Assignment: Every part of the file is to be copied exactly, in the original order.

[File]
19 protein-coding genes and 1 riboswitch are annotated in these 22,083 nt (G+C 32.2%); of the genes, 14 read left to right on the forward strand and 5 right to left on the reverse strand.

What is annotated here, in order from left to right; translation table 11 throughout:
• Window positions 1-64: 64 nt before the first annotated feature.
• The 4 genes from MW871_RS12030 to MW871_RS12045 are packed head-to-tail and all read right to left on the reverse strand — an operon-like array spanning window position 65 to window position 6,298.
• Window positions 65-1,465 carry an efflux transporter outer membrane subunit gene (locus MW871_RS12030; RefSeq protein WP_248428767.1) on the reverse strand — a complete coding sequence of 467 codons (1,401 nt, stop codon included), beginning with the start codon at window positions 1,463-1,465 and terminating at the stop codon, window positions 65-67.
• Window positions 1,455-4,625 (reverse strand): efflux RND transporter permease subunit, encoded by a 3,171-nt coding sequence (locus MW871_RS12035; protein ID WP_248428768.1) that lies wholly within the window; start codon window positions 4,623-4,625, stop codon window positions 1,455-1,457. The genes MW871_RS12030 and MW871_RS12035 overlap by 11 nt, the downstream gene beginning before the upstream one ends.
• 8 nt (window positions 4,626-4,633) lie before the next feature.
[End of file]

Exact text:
19 protein-coding genes and 1 riboswitch are annotated in these 22,083 nt (G+C 32.2%); of the genes, 14 read left to right on the forward strand and 5 right to left on the reverse strand.

What is annotated here, in order from left to right; translation table 11 throughout:
• Window positions 1-64: 64 nt before the first annotated feature.
• The 4 genes from MW871_RS12030 to MW871_RS12045 are packed head-to-tail and all read right to left on the reverse strand — an operon-like array spanning window position 65 to window position 6,298.
• Window positions 65-1,465 carry an efflux transporter outer membrane subunit gene (locus MW871_RS12030; RefSeq protein WP_248428767.1) on the reverse strand — a complete coding sequence of 467 codons (1,401 nt, stop codon included), beginning with the start codon at window positions 1,463-1,465 and terminating at the stop codon, window positions 65-67.
• Window positions 1,455-4,625 (reverse strand): efflux RND transporter permease subunit, encoded by a 3,171-nt coding sequence (locus MW871_RS12035; protein ID WP_248428768.1) that lies wholly within the window; start codon window positions 4,623-4,625, stop codon window positions 1,455-1,457. The genes MW871_RS12030 and MW871_RS12035 overlap by 11 nt, the downstream gene beginning before the upstream one ends.
• 8 nt (window positions 4,626-4,633) lie before the next feature.